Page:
Tears poured down her face as she thought about all they had done in their short time together, and all they would never do. They survived the death of their infant son, and now they had a beautiful new daughter who would never know her father.
Their lives were beginning to fall into place.
"You pushed me to become who I am," Elizabeth remembers saying. "You could see me better than I could see myself. You were my mirror. You woke me up. You made me stronger. You challenged me. Nothing to you was impossible."
Without you, she wondered, who am I?
William Brian Woods died on the afternoon of Aug. 16, 2009, the 785th U.S. service member to die in the war.
When the time came to turn off the life-support machines, Elizabeth gave permission to donate his organs. But not his heart. Brian gave his life for his country. She would not allow him to give any more.
His heart, she said, belongs to me.
I will never get over this
Within a few hours, a wounded soldier took Brian's bed in the hospital. Within a few days, a new soldier took his place on the battlefield.
Elizabeth felt as if she were a casualty, too, injured, beaten up, paralyzed.
Sgt. Wright escorted her back to Charlotte. Another Green Beret escorted Brian's body. In the tradition of the Special Forces, a soldier would stay with Brian every minute of every day and every night until he was buried. Even in death, the brotherhood endured.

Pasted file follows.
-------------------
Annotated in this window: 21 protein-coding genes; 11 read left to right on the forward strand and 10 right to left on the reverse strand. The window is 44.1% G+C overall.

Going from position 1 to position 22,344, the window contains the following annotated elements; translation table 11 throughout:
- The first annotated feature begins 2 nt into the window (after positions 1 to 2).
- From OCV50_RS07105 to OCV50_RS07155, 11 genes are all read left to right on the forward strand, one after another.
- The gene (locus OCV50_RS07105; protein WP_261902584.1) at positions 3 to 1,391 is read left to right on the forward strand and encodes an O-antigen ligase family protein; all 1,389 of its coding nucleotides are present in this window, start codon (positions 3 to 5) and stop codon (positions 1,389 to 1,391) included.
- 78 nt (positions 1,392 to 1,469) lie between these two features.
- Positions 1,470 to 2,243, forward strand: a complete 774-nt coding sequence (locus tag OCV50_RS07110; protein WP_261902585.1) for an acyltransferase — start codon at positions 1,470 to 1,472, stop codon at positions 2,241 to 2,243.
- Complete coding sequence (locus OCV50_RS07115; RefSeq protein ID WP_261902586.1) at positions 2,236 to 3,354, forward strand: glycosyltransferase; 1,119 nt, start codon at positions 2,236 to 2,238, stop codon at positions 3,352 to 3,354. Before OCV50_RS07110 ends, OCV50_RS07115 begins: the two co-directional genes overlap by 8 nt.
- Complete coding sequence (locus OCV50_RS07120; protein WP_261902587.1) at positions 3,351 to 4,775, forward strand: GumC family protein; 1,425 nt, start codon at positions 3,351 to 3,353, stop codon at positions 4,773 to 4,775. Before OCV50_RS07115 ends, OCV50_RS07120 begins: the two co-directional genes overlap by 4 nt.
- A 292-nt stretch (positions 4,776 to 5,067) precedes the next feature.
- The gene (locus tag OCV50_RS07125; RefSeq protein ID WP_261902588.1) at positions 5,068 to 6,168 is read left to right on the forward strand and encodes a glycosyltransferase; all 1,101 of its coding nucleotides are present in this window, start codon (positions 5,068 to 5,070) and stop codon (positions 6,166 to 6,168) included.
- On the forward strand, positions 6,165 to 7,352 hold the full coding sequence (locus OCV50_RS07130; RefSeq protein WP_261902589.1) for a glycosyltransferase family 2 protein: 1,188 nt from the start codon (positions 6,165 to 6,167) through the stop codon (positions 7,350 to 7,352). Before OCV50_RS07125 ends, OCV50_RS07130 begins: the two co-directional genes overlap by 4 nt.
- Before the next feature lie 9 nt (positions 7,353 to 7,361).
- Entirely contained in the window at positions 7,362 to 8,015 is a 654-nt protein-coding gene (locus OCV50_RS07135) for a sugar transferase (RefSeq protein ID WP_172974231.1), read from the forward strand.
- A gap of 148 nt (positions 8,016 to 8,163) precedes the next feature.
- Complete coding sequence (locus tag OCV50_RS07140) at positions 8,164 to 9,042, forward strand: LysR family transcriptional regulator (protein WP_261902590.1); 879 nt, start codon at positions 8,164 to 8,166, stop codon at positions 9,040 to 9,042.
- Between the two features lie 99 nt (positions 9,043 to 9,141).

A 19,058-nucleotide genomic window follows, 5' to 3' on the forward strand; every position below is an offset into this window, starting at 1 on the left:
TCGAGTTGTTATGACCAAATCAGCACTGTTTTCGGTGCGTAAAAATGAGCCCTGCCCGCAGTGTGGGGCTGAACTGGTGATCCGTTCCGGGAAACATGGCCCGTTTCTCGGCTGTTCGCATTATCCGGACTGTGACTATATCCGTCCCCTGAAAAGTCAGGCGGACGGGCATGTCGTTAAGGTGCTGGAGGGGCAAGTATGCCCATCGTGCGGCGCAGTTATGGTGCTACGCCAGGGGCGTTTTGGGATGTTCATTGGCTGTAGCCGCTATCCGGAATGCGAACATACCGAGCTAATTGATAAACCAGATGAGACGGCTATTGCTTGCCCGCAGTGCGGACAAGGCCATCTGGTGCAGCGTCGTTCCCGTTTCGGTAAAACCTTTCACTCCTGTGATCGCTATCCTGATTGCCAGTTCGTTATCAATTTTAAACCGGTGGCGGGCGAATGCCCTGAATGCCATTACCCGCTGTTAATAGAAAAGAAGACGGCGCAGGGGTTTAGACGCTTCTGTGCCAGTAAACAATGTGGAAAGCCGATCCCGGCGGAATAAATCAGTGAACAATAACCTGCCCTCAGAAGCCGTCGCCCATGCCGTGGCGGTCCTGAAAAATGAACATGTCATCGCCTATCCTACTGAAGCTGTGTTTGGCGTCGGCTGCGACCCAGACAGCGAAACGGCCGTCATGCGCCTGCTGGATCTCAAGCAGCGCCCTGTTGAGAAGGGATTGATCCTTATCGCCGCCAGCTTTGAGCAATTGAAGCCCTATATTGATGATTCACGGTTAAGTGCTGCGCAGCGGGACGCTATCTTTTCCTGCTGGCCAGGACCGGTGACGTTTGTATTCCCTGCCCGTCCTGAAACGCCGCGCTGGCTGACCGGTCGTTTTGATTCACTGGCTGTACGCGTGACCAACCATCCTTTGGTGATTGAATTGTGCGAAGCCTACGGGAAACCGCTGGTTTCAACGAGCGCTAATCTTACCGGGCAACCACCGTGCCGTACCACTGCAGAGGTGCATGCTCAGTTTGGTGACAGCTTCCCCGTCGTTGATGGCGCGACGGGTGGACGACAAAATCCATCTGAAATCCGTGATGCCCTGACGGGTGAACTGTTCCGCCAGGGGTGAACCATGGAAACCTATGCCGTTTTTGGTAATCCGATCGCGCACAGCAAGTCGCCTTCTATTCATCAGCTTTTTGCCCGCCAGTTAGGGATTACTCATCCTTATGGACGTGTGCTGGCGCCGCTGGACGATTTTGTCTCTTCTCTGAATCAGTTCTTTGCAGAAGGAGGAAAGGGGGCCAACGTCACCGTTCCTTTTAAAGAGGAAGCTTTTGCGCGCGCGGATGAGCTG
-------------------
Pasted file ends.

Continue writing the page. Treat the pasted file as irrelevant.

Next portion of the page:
At the funeral home in Huntersville, a stranger walked up to Elizabeth. She introduced herself as a member of the Gold Star Wives, women whose husbands were killed in the line of duty.
You will get through this, she said, and she smiled at Elizabeth. Elizabeth couldn't imagine smiling ever again.
This is what you're going to do, the woman told her. You're going to put one foot in front of the other and take one step forward at a time.
For the first time in the week since Brian died, Elizabeth felt as if there was someone who understood her pain.
But after the woman left, she turned to her two sisters. I will never get over this.
As he stood watch from a few feet away, Sgt. Wright worried that she never would.
A haunting anthem
At Brian's memorial service at Latta Plantation Park, a guitarist sang "The Ballad of the Green Berets." The song is the anthem of the Special Forces, one of Brian's favorites. Elizabeth hated it.
Fighting soldiers from the sky
Fearless men who jump and die
Men who mean just what they say
The brave men of the Green Beret.
How, she would ask Brian, can you sing about dying?
At the memorial service, the words cut hard. Elizabeth's Green Beret had met his fate.
Brian had told her that if he was killed, not to bury him in Arlington National Cemetery. He wanted to be buried in St. Louis next to their son.
Elizabeth did not follow his casket to Missouri, where the governor ordered flags flown at half-staff. More than 300 Patriot Guard Riders on motorcycles accompanied the funeral cortege, and hundreds of Americans lined the highway to bid farewell to a hometown hero.
Elizabeth stayed behind at her sister Jennifer's house in Marvin, south of Charlotte. She could go no farther.
Brian's fight was over. Hers had just begun. It was Elizabeth's war now.
Saturday: A letter from Brian.
Elizabeth Leland: 704-358-5074